There are patterns in life, and one of them I’ve tagged the Cluster Factor. I’m sure some scholar has tagged it something else, but my observation is merely an observation, not a theological or academic study. That doesn’t make it more or less true or real, just based on different criteria.
The first evidence of the cluster factor I noted was in writing ideas and pertains to thinking patterns. I don’t typically think a book, I think a series of books. Often, ideas come to me in threes. When I first noted this, I noted it but didn’t really deem it significant. Cluster novel ideas was just the way my mind worked.
Then, during a conversation with a relative who informed me there’d been a death in the extended family mentioned “deaths always come in threes.” Sure enough, two more deaths followed within a matter of a few months–and looking back, I noted that this had also been the case when my brother had died years earlier.
Intrigued, I talked to a few friends about the cluster factor and discovered that more than novel ideas and deaths seem to come in clusters but joys and challenges in general.
And as I look to old sayings, which I often do, I discovered that there are many, like, “You’re on a roll” or one tagged as having the “Midas Touch” signal a series of good things happening in short order. We all know the spiritual significance of the trinity. And when things are not going well? “When it rains, it pours” immediately comes to mind, as does, “When you’re up, you’re up, and when you’re down, you’re down.”
Why is that?
Some would say it’s “like attracts like.” You expect more of the same, are focused on more of the same (thus create opportunities to achieve/acquire more of the same), so you do. Others say that there are cycles in life–seasons for each and everything under the sun. If you’re in a downward spiral, it’s that season. If you can’t seem to lose, that too is a season. (Either passes as all seasons due–and one never knows when the change will occur, so if you’re in an up cycle, keep your sense.)
Still others say that all is random–life is in coincidences.
All the different input set me to thinking on this, and while others certainly disagree, I don’t believe in coincidence, I believe in purpose. That everything has one and in them–whether the events are deemed good or bad by us–they all have one.
That purpose might be a wake-up call. It might be a warning. It might be a signal to snag our focus and get it geared in a different direction. Or it might be to remove our rose-colored glasses on an issue, a relationship, an idea and offer us an opportunity (even if it’s one that stings) to see something or someone as it is and not as we would wish it to be.
Insights and opportunities are in clusters, and perhaps the reason things happen in clusters is because we’re too busy or preoccupied to note what we need to note in individual circumstances. But when hit with a 1, 2, 3 punch or a series of fabulous events, we take note. And then we can adopt some method or means that’s produced favorable results or shun ones that haven’t.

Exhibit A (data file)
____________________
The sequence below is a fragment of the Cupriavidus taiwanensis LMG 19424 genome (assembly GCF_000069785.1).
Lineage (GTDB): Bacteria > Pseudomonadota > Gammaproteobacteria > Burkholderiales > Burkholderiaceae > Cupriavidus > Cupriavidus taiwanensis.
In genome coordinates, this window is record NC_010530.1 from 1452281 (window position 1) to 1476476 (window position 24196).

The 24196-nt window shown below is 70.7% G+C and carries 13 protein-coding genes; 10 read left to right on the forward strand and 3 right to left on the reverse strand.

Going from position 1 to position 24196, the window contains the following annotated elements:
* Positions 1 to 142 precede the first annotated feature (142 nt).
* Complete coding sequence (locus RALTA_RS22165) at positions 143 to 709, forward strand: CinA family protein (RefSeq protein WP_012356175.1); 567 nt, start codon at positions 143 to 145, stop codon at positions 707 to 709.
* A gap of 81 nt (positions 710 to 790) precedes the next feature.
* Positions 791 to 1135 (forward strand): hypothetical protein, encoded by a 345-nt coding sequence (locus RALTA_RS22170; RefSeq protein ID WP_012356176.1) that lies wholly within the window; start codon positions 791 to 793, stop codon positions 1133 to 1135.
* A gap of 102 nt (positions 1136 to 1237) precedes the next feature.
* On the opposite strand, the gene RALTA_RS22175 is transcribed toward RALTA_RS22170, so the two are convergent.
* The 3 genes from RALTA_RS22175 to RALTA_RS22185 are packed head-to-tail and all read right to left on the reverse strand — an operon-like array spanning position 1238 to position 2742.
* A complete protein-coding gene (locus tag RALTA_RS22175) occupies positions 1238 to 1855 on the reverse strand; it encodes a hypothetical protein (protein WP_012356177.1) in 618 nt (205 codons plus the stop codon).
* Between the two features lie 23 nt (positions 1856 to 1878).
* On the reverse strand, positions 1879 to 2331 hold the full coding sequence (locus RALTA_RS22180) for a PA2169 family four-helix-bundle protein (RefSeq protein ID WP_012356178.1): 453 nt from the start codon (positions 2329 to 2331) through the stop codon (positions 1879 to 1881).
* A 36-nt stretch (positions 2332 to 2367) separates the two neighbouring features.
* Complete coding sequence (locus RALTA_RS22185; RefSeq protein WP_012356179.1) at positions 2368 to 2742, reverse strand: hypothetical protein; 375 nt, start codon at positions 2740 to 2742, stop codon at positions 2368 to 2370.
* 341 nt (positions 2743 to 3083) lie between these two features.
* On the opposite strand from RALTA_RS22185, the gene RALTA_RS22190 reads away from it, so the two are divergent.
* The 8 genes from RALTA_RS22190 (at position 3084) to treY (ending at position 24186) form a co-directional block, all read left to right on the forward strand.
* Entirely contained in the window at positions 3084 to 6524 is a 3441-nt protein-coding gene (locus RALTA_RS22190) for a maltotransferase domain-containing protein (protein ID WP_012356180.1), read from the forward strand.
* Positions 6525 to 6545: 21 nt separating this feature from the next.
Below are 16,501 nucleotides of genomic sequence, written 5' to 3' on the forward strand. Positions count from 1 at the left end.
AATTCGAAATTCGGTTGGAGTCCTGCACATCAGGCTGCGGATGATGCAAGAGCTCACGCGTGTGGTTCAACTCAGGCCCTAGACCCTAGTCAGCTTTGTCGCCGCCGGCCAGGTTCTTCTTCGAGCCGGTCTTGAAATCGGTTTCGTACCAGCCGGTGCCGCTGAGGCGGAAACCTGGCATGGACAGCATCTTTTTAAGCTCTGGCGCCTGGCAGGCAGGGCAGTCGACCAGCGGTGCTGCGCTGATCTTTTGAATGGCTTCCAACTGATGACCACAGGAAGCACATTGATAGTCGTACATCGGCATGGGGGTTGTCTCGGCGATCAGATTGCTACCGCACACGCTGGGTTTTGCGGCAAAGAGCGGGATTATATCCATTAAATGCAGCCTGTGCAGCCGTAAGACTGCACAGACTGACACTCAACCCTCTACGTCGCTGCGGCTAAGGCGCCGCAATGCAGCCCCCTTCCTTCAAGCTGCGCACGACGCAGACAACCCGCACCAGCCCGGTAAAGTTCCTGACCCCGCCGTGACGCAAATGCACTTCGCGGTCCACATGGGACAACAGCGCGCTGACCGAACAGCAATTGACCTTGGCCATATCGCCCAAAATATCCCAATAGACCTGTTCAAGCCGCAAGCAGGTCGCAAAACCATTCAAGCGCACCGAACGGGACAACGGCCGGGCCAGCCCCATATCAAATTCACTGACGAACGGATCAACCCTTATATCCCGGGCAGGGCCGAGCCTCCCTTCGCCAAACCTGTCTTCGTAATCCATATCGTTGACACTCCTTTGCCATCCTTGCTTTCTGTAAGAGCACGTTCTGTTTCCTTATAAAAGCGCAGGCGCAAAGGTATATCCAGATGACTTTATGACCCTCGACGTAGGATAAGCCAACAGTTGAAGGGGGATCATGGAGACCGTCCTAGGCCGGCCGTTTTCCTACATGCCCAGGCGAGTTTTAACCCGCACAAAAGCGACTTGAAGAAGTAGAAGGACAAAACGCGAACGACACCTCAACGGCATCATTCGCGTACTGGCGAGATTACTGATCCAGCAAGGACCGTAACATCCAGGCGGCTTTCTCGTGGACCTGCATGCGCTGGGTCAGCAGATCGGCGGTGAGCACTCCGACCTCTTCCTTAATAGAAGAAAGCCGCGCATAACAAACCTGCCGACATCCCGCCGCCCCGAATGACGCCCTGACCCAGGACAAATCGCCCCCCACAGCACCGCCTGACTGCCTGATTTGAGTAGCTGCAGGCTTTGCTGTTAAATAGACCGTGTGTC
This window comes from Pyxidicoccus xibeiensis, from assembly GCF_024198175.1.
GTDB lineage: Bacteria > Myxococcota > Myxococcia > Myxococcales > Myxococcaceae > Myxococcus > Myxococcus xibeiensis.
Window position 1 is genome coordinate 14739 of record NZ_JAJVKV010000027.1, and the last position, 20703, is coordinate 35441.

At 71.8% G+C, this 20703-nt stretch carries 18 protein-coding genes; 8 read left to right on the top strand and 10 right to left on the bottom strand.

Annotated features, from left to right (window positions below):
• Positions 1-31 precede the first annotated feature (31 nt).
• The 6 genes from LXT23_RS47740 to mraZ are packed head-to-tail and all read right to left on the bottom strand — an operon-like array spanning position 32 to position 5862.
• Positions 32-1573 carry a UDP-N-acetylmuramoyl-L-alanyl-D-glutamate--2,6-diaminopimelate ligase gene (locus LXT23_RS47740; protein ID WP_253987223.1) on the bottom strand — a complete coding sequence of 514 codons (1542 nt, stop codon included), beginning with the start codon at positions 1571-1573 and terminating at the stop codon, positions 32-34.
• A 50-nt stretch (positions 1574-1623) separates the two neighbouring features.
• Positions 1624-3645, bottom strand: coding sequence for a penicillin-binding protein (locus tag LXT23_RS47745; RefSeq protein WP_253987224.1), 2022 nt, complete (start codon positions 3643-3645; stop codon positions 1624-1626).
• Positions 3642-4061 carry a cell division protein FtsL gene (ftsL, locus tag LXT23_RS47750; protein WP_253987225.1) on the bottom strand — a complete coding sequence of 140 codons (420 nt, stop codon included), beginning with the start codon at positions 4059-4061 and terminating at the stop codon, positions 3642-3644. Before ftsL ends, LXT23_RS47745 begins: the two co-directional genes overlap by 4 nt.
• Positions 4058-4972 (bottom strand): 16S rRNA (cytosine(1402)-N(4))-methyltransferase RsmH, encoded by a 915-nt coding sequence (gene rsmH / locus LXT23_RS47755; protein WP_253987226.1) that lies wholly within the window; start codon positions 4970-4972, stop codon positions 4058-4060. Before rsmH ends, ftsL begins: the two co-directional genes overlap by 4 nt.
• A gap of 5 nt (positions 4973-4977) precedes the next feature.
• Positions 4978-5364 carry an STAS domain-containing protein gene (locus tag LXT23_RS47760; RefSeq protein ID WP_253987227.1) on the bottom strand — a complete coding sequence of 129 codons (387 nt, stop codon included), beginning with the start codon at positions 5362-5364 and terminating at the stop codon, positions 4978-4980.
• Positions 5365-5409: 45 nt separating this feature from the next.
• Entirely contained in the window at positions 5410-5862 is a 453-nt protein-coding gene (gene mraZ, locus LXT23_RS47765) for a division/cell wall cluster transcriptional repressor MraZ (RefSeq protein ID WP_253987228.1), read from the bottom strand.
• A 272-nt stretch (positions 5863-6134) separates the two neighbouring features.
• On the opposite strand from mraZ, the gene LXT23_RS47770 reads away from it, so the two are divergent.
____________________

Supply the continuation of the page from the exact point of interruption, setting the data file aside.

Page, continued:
For example, if we touch a warm stove we might note it’s warm and touch it again. If we do and it’s hot and we get burned, we suffer the consequences, and make the call not to touch a hot stove again.
Or if someone uses us or treats us badly, we might dismiss it or put it off to secondary reasons. But if we suffer a series of mistreatments by that person, we know to expect it and choose to either accept it or reject it by allowing or not allowing ourselves to be on the receiving end of future mistreatment.
We hear about streaks of good or bad luck. But luck implies there is no rhyme or reason for something and, at least in my experience, I’ve discovered that we make a lot of our luck.
If we ignore, have the imagination but ignore the required perspiration, then ideas or dreams or goals remain just that–unfulfilled. It’s applied inspiration, the kind you sweat to bring to pass, that turns dreams into realities.
Sure, we’ve all heard of the lucky break, or the golden opportunity that knocked or the case of the overnight success, but in the vastness of things, how much more often do we hear of overnight success actually being the culmination of ten years’ work?
On closer examination, it’s likely what we’re seeing that there was a buildup of events, situations, efforts, and the “overnight success” was that moment in time where everything aligned at the right place at the right time on the right thing and something wonderful happened. The last of the cluster. Not a single burst.
Thinking of this in terms of challenges versus triumphs, the same holds true. We stub a toe, skin a shin, and finally get knocked on our keisters or fall flat on our faces. Looking at a specific recent event in my life–a challenge–I see that’s the case. There was no spontaneous combustion but there were subtle signals that grew stronger until the warning held all the subtly of a foghorn. I’ve weighed the matter and now acted. And my guess is that the purpose in this season of signals is now done. That the mission is deemed accomplished and the door can now close on this cluster factor.
1. Identify cluster activity in your life.
2. Address it.
©2009, Vicki Hinze